EDISON – With Halloween fast-approaching, Senator Barbara Buono urged consideration in the State Senate of a bill to protect consumers from the health risks associated with using non-prescription contact lenses, and warned parents of the dangers associated with using these contacts as a costume accessory.
“Plano lenses, which are increasingly popular with teenagers during Halloween, are non-prescription contacts used solely to change the color or appearance of one’s eyes,” said Senator Buono, D-Middlesex. “However, considering the only requisite to purchase these lenses is a valid credit card number, many teenagers and other consumers have suffered vision impairment, blindness, corneal ulcers, conjunctivitis, and allergic reactions, caused by this unregulated novelty.
“Under the legislation, contact lenses could not be sold in New Jersey without proper licensure from a State regulatory board,” said Senator Buono. “This will crack down on unscrupulous vendors selling unsafe products, as well as ensure that contacts are fitted properly by accredited healthcare professionals, to cut down on the potential for serious eye injury.”
The legislation, sponsored by Senator Buono in the State Senate, and Assemblymen Patrick J. Diegnan and Peter Barnes in the General Assembly, would effectively prohibit the dispensing of contact lenses without proper licensure in the State of New Jersey. While licensure is presently required to dispense contact lenses, under current law, a proper enforcement structure does not exist. The legislators’ measure would assign criminal penalties, , imposing up to 18 months in prison and a $10,000 fine for violation of the bill. Finally, the bill clarifies that plano/non-corrective contact lenses cannot be distributed without a license.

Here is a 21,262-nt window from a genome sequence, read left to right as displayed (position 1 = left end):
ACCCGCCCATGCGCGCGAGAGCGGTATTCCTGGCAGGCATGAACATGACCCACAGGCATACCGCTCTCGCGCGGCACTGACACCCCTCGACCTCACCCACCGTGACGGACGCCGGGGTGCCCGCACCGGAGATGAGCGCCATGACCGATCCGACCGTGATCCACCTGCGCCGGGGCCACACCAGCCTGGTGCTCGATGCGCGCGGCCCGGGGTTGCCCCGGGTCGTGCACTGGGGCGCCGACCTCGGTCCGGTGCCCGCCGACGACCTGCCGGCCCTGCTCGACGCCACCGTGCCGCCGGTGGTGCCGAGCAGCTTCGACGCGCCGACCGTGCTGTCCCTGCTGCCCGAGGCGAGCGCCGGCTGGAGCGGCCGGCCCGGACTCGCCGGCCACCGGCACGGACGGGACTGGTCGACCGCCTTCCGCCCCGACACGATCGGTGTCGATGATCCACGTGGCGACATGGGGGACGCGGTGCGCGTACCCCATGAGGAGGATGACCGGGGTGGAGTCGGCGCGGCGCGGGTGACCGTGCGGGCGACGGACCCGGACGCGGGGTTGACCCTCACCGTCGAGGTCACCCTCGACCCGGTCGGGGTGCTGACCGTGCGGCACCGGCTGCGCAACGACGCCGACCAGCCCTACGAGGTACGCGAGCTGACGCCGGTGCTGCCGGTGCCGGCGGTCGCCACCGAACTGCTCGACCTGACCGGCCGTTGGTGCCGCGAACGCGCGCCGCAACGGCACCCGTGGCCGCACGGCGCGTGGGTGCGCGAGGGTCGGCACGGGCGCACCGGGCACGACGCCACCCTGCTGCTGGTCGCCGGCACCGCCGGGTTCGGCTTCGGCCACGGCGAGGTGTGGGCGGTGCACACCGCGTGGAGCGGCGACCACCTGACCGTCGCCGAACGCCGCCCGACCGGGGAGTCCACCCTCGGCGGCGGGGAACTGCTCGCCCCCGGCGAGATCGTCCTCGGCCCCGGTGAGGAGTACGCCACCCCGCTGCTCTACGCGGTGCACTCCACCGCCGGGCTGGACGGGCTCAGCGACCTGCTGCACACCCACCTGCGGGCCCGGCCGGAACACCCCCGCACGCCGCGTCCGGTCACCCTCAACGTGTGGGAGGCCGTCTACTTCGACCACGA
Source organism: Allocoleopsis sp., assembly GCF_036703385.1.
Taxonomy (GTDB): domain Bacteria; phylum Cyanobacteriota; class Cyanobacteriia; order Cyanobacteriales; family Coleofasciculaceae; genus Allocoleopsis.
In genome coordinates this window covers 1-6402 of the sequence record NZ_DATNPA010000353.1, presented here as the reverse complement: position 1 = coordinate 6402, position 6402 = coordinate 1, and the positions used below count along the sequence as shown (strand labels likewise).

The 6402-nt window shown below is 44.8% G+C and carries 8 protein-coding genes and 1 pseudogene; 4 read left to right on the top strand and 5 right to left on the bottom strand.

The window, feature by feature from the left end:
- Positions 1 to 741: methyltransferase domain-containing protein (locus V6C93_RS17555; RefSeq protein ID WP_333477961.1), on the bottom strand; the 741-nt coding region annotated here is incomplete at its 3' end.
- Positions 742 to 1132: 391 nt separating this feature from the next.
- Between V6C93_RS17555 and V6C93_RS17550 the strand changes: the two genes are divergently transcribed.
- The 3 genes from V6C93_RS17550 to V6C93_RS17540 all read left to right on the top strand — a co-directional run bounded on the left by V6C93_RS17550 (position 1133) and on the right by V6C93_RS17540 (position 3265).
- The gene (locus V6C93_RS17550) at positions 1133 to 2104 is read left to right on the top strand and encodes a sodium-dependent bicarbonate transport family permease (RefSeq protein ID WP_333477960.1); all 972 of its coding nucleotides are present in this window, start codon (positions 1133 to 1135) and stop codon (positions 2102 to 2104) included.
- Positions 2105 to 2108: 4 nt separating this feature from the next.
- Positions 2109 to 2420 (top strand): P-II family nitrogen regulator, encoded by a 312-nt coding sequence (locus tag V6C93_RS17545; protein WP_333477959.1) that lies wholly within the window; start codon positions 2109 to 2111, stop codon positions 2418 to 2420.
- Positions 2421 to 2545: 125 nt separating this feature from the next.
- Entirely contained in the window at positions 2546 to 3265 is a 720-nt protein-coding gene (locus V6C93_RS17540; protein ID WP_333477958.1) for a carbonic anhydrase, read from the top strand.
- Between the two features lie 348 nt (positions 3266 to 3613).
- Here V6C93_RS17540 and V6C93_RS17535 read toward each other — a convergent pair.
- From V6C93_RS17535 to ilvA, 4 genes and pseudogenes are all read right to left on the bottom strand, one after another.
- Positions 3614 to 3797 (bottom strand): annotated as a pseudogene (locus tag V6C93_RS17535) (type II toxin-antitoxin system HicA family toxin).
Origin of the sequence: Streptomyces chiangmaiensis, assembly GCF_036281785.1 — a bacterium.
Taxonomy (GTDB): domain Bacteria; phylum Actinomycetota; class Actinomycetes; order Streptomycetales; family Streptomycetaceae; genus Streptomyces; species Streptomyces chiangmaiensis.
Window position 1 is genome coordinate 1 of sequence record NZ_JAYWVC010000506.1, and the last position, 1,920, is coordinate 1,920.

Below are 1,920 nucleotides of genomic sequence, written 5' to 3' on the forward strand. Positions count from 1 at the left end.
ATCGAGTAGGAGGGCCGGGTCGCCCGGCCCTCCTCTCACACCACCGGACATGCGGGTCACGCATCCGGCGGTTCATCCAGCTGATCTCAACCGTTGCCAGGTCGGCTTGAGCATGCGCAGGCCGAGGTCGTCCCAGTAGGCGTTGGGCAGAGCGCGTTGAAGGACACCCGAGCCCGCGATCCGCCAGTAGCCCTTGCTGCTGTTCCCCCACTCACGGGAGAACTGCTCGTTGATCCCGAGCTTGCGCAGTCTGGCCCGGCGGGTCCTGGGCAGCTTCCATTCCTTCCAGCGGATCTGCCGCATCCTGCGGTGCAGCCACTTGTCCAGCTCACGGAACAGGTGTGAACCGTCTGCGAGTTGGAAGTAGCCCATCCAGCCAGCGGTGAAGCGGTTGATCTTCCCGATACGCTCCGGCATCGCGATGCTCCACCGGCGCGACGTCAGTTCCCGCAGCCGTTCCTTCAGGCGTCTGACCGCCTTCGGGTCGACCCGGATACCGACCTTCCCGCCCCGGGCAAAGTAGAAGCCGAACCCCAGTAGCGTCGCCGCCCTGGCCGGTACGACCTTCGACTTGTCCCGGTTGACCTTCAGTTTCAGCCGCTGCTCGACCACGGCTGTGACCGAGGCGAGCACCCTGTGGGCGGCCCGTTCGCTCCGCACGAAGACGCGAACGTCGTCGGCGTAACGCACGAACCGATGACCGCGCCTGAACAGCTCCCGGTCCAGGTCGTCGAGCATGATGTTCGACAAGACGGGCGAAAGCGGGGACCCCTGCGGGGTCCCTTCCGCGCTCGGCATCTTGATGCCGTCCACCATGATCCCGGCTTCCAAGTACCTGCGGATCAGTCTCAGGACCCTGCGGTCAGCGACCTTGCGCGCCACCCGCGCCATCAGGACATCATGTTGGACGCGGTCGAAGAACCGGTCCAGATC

“When Assemblymen Diegnan and Barnes brought this before the full Assembly, they received unanimous support, because, regardless of partisan affiliation, this bill makes safety of our kids a priority,” said Senator Buono. “When the Senate reconvenes after the election, I will push this as a priority, but in the meantime, parents should know the dangers of plano lenses and just say no to a costume accessory which could leave their kids permanently disabled.”
Recently, the Food and Drug Administration (FDA) released consumer protection warnings regarding plano lenses. They recommended that plano lenses be available only by prescription, or that consumers be fitted for non-prescription lenses by a trained healthcare professional. However, the FDA still regulates plano lenses as a cosmetic, and as such, is subject to much less scrutiny than other products.
The identical Assembly bill, A-3945, was unanimously approved by the Assembly in June. Senator Buono’s bill, S-2681, is pending consideration by the Senate Commerce Committee.